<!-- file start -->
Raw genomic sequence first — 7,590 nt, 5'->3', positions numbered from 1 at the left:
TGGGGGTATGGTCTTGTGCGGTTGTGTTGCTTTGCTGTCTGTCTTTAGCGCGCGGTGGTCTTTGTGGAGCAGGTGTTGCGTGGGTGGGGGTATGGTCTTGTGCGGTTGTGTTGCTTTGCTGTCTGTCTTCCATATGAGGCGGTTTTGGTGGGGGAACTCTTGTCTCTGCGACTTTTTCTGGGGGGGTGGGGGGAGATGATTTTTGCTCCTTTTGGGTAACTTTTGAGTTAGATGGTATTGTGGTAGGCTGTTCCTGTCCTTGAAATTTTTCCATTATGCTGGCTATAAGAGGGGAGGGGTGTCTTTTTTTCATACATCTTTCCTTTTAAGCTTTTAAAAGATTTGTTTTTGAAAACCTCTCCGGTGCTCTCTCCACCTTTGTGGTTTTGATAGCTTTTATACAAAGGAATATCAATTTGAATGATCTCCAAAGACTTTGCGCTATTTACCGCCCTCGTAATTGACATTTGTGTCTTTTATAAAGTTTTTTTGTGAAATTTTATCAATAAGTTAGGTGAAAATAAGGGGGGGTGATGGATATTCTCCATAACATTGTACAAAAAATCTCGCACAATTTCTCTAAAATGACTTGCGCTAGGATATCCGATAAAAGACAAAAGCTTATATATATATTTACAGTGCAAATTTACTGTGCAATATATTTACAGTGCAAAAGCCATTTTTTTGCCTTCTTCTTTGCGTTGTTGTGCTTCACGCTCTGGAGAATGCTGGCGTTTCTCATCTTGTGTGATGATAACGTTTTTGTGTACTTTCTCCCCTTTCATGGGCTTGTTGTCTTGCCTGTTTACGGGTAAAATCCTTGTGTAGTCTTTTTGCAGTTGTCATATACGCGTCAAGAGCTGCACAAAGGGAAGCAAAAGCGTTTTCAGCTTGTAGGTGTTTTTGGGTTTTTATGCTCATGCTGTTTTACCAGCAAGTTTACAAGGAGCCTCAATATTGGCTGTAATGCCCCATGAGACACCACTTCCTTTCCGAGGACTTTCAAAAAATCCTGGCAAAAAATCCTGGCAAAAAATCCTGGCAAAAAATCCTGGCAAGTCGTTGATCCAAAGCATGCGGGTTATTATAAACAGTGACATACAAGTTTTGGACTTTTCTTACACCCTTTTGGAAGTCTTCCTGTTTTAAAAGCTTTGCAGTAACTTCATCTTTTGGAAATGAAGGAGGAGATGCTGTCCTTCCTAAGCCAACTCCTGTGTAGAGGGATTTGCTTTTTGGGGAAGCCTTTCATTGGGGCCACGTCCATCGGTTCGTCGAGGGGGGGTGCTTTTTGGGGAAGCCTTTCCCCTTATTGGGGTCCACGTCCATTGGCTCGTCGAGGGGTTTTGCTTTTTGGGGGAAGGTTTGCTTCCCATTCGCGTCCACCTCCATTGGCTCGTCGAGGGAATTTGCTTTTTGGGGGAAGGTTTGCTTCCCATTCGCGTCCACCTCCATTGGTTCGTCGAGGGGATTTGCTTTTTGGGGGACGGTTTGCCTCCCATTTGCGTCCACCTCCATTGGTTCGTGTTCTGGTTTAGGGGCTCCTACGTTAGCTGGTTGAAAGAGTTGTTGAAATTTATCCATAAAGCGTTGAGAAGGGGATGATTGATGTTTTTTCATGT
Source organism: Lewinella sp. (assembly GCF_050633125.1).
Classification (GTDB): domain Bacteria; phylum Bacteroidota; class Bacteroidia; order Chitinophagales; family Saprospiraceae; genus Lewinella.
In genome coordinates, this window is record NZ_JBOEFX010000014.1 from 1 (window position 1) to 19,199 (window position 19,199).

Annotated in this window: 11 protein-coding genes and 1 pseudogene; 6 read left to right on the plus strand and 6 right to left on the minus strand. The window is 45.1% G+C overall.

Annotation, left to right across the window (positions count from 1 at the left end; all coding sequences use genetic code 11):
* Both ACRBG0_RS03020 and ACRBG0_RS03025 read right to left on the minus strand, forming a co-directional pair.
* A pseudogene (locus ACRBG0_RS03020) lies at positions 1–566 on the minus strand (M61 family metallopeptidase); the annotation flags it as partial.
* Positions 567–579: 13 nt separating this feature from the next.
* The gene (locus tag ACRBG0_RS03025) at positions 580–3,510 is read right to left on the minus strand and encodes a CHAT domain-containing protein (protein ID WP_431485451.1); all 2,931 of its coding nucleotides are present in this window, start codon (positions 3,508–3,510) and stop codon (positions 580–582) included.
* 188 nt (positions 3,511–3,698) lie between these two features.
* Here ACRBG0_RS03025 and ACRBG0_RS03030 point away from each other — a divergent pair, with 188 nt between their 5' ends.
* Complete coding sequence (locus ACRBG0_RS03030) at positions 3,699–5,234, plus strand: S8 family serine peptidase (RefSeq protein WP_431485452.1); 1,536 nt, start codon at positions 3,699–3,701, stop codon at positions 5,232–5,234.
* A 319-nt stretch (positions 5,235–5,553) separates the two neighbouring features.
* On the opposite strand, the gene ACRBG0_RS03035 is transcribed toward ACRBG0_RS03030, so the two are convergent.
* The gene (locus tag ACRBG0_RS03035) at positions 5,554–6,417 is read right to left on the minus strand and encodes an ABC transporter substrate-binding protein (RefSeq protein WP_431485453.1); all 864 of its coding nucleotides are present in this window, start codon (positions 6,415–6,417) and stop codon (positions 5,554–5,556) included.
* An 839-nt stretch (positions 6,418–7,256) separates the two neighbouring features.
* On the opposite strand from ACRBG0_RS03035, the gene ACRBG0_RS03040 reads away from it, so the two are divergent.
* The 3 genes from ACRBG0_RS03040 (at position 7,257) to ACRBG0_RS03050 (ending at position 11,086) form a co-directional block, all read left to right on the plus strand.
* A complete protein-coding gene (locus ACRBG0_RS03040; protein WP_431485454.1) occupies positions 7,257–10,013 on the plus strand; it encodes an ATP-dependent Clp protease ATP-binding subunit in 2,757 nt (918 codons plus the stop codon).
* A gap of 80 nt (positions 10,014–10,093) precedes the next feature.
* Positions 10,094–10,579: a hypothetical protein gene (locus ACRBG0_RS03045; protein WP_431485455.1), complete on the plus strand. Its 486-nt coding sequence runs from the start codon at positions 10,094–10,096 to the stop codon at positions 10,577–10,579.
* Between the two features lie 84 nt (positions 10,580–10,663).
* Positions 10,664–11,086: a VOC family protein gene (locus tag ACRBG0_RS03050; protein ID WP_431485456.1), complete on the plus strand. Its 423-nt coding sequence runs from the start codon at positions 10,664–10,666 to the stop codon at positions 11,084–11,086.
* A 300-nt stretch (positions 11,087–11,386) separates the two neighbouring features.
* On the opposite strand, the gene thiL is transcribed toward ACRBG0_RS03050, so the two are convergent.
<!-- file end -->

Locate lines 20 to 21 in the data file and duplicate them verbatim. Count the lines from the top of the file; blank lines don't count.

* The 3 genes from ACRBG0_RS03040 (at position 7,257) to ACRBG0_RS03050 (ending at position 11,086) form a co-directional block, all read left to right on the plus strand.
* A complete protein-coding gene (locus ACRBG0_RS03040; protein WP_431485454.1) occupies positions 7,257–10,013 on the plus strand; it encodes an ATP-dependent Clp protease ATP-binding subunit in 2,757 nt (918 codons plus the stop codon).